Schiff wants Forest Service to consider lifting ban on night firefighting flights

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Citing questions raised by the devastating Station blaze, a local House member has asked that Congress require the U.S. Forest Service to consider lifting a decades-old ban on the use of aircraft to fight fires after dark.

Rep. Adam Schiff (D- Burbank) proposed Wednesday that a panel of the House Appropriations Committee include in its 2011 funding bill a provision that the Forest Service conduct a formal study on whether to authorize night flying, something routinely done by the Los Angeles city and county fire departments.

Schiff noted that the Forest Service stopped night flying on safety grounds, after a deadly collision in the 1970s.

“As aviation technology improves, we need to ensure that the Forest Service’s policies keep pace, so that we can guarantee Southern Californians the safest, most effective response whenever a fire breaks out,” he said in a statement.

Last summer’s Station fire began raging out of control after the Forest Service scaled back its attack on the flames the first night and failed to deploy water-dropping helicopters and air tankers in force until several hours after dawn the following morning, The Times has reported.

The fire became the largest in Los Angeles County history, burning 250 square miles of the Angeles National Forest, destroying scores of dwellings and killing two county firefighters.

Forest Service officials have said their commanders did everything they could to contain the blaze but were hampered by rugged terrain, an account disputed by some firefighters who were at the scene as well as by the retired fire chief for the Angeles National Forest.

In addition, records obtained by The Times showed that commanders ordered a heavy assault from the sky for 7 a.m. on Day 2, but that most of the aircraft were canceled.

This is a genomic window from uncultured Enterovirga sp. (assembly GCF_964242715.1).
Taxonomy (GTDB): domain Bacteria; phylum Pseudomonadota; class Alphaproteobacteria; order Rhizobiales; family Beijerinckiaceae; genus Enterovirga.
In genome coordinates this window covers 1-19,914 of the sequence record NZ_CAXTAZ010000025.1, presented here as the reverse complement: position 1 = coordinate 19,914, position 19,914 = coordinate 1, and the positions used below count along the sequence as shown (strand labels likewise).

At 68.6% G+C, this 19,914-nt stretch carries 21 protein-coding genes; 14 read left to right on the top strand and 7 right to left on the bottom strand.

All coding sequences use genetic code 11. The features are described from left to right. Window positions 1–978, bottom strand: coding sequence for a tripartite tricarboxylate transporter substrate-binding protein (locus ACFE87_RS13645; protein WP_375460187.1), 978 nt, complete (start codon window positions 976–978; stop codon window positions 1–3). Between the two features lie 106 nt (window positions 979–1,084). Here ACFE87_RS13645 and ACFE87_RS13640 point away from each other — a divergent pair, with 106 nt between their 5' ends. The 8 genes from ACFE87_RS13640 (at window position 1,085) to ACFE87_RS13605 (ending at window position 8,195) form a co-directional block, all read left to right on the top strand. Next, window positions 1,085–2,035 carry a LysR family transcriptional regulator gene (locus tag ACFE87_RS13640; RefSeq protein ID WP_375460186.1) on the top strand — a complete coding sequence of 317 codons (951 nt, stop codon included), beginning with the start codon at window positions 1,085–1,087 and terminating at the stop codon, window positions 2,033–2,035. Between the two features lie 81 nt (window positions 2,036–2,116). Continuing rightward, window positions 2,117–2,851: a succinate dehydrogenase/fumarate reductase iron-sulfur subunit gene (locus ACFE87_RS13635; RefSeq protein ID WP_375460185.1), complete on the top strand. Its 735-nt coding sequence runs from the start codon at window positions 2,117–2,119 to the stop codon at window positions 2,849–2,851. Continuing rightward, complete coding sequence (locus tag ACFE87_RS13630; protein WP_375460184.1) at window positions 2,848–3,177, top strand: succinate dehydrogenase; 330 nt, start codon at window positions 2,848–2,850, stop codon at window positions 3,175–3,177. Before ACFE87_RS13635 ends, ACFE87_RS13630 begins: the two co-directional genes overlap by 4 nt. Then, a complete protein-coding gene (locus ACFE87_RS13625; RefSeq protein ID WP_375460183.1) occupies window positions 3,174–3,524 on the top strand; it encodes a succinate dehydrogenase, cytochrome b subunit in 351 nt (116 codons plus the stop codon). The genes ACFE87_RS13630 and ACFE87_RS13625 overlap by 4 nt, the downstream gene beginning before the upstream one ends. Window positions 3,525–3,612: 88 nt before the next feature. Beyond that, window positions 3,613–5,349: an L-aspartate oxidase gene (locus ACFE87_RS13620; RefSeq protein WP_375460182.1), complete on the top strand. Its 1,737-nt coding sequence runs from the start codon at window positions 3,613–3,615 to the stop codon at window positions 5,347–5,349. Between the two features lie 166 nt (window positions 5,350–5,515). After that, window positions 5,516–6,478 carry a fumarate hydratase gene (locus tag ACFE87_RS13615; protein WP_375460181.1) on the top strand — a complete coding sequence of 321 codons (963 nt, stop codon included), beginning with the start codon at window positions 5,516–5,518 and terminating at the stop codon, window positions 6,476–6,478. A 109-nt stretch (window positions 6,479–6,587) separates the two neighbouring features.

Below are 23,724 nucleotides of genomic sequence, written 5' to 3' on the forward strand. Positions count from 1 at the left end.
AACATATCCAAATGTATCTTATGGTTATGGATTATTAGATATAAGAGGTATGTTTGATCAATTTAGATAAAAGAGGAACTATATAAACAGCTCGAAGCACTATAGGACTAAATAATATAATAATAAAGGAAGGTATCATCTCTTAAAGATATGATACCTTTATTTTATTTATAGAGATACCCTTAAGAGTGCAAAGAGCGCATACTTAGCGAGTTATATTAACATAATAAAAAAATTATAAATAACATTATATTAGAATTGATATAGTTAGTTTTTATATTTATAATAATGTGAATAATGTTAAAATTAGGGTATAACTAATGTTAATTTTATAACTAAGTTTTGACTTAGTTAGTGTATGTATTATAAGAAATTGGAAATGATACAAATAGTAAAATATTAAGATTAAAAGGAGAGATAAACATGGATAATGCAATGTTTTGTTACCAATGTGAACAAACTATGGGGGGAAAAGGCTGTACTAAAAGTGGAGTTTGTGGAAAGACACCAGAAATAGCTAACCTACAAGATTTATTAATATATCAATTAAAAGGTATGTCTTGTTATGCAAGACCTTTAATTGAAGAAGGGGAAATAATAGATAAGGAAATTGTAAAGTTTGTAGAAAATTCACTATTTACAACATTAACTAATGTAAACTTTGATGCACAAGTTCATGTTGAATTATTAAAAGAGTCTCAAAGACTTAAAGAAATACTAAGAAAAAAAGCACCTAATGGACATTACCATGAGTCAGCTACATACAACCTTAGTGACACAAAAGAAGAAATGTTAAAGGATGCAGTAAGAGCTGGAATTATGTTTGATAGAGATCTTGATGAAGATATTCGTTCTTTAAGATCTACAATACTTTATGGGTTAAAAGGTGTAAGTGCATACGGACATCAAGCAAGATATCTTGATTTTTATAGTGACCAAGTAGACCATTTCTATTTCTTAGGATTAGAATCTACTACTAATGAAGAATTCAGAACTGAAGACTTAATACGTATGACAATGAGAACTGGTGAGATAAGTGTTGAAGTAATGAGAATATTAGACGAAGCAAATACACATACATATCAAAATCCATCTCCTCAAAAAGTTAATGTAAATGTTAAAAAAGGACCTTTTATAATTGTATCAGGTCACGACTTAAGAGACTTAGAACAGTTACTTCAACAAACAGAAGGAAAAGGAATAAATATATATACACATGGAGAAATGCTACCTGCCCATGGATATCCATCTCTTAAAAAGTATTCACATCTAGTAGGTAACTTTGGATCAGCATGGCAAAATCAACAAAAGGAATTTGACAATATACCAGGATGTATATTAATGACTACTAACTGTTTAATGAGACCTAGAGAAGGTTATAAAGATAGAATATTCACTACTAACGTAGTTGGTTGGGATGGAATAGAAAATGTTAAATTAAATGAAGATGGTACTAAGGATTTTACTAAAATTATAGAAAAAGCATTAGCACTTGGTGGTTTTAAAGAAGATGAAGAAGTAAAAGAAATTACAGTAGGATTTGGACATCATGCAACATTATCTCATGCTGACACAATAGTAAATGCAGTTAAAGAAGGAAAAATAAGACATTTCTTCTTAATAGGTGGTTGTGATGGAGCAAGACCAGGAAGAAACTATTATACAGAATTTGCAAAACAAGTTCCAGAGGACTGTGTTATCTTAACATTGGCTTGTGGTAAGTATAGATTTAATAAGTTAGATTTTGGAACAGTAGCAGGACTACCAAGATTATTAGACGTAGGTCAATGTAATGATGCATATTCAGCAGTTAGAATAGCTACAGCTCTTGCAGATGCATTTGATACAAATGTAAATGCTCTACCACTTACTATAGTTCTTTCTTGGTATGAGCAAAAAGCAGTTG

On Wednesday, the Forest Service said in a statement that it would not comment on Schiff’s proposal but had started its own review “to ensure that our policies properly balance the benefits and risks of night flying.”

At the behest of the county Fire Department, the L.A. County Board of Supervisors also has urged Congress to push for a reversal of the Forest Service’s policy on night missions.

Schiff called for the House-mandated study to be completed within 90 days of the funding bill’s enactment. In December, he asked that the appropriations panel launch an investigation into the Forest Service’s response to the Station fire. Action on that request has been delayed because of a change in committee chairmen, he said.

He added that he has since “learned a lot” in meetings with Forest Service and county officials but that a House inquiry would bring in witnesses from outside the two agencies, including former fire administrators and residents who lost their homes to the blaze.

A spokesman for Supervisor Mike Antonovich said he welcomed Schiff’s night-flying examination but was disappointed that the House has moved at a “slow pace” on the congressman’s request for investigative hearings.

Cindy Pain, whose home burned in the fire, said the probe “needs to be pushed forward. We want to see everything come out in the open.”